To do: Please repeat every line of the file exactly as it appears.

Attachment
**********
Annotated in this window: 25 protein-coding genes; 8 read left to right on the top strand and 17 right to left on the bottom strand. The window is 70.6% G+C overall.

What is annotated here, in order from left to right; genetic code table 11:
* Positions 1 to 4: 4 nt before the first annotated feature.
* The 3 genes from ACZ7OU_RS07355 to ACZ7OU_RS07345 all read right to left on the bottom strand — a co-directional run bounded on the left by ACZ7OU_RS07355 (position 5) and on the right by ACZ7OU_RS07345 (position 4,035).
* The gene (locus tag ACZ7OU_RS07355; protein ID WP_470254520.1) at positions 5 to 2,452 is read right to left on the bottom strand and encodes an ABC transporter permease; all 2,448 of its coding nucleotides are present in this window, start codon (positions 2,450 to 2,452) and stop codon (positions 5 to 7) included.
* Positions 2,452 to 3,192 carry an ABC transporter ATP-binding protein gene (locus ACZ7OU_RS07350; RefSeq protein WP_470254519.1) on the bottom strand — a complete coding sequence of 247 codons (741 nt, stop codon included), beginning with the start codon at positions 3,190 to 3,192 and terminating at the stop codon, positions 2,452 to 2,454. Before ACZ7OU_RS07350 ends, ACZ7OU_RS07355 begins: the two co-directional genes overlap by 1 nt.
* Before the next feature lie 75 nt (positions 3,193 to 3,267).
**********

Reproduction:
Annotated in this window: 25 protein-coding genes; 8 read left to right on the top strand and 17 right to left on the bottom strand. The window is 70.6% G+C overall.

What is annotated here, in order from left to right; genetic code table 11:
* Positions 1 to 4: 4 nt before the first annotated feature.
* The 3 genes from ACZ7OU_RS07355 to ACZ7OU_RS07345 all read right to left on the bottom strand — a co-directional run bounded on the left by ACZ7OU_RS07355 (position 5) and on the right by ACZ7OU_RS07345 (position 4,035).
* The gene (locus tag ACZ7OU_RS07355; protein ID WP_470254520.1) at positions 5 to 2,452 is read right to left on the bottom strand and encodes an ABC transporter permease; all 2,448 of its coding nucleotides are present in this window, start codon (positions 2,450 to 2,452) and stop codon (positions 5 to 7) included.
* Positions 2,452 to 3,192 carry an ABC transporter ATP-binding protein gene (locus ACZ7OU_RS07350; RefSeq protein WP_470254519.1) on the bottom strand — a complete coding sequence of 247 codons (741 nt, stop codon included), beginning with the start codon at positions 3,190 to 3,192 and terminating at the stop codon, positions 2,452 to 2,454. Before ACZ7OU_RS07350 ends, ACZ7OU_RS07355 begins: the two co-directional genes overlap by 1 nt.
* Before the next feature lie 75 nt (positions 3,193 to 3,267).